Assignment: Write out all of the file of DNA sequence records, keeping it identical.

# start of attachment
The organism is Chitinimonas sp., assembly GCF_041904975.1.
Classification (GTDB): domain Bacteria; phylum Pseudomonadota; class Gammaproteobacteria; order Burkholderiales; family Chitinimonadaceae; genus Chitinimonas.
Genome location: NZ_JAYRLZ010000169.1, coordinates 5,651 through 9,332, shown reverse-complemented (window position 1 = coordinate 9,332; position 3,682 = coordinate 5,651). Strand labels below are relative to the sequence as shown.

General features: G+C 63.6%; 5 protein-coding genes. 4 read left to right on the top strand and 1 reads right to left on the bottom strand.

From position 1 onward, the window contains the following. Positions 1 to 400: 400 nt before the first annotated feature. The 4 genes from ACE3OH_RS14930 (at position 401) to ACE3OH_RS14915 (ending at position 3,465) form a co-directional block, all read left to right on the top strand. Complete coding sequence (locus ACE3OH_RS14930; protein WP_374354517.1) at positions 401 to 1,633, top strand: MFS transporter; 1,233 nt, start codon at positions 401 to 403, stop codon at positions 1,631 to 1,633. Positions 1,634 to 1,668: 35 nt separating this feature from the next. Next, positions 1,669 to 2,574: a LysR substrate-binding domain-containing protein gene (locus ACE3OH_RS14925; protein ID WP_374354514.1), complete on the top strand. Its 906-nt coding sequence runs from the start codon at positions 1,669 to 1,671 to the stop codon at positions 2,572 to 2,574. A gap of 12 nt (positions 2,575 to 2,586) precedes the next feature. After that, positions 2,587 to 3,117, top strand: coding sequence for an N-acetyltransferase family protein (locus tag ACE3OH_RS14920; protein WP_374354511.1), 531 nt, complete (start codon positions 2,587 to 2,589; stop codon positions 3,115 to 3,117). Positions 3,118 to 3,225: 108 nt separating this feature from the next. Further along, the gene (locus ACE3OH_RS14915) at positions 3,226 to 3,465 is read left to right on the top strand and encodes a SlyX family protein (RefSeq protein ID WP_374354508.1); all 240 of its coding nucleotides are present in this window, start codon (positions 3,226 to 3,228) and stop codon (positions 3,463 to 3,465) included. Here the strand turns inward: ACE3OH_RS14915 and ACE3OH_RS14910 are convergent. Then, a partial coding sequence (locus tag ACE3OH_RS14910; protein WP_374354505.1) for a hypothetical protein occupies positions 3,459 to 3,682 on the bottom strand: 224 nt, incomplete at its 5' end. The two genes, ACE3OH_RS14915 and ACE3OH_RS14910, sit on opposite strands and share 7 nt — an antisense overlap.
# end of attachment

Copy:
The organism is Chitinimonas sp., assembly GCF_041904975.1.
Classification (GTDB): domain Bacteria; phylum Pseudomonadota; class Gammaproteobacteria; order Burkholderiales; family Chitinimonadaceae; genus Chitinimonas.
Genome location: NZ_JAYRLZ010000169.1, coordinates 5,651 through 9,332, shown reverse-complemented (window position 1 = coordinate 9,332; position 3,682 = coordinate 5,651). Strand labels below are relative to the sequence as shown.

General features: G+C 63.6%; 5 protein-coding genes. 4 read left to right on the top strand and 1 reads right to left on the bottom strand.

From position 1 onward, the window contains the following. Positions 1 to 400: 400 nt before the first annotated feature. The 4 genes from ACE3OH_RS14930 (at position 401) to ACE3OH_RS14915 (ending at position 3,465) form a co-directional block, all read left to right on the top strand. Complete coding sequence (locus ACE3OH_RS14930; protein WP_374354517.1) at positions 401 to 1,633, top strand: MFS transporter; 1,233 nt, start codon at positions 401 to 403, stop codon at positions 1,631 to 1,633. Positions 1,634 to 1,668: 35 nt separating this feature from the next. Next, positions 1,669 to 2,574: a LysR substrate-binding domain-containing protein gene (locus ACE3OH_RS14925; protein ID WP_374354514.1), complete on the top strand. Its 906-nt coding sequence runs from the start codon at positions 1,669 to 1,671 to the stop codon at positions 2,572 to 2,574. A gap of 12 nt (positions 2,575 to 2,586) precedes the next feature. After that, positions 2,587 to 3,117, top strand: coding sequence for an N-acetyltransferase family protein (locus tag ACE3OH_RS14920; protein WP_374354511.1), 531 nt, complete (start codon positions 2,587 to 2,589; stop codon positions 3,115 to 3,117). Positions 3,118 to 3,225: 108 nt separating this feature from the next. Further along, the gene (locus ACE3OH_RS14915) at positions 3,226 to 3,465 is read left to right on the top strand and encodes a SlyX family protein (RefSeq protein ID WP_374354508.1); all 240 of its coding nucleotides are present in this window, start codon (positions 3,226 to 3,228) and stop codon (positions 3,463 to 3,465) included. Here the strand turns inward: ACE3OH_RS14915 and ACE3OH_RS14910 are convergent. Then, a partial coding sequence (locus tag ACE3OH_RS14910; protein WP_374354505.1) for a hypothetical protein occupies positions 3,459 to 3,682 on the bottom strand: 224 nt, incomplete at its 5' end. The two genes, ACE3OH_RS14915 and ACE3OH_RS14910, sit on opposite strands and share 7 nt — an antisense overlap.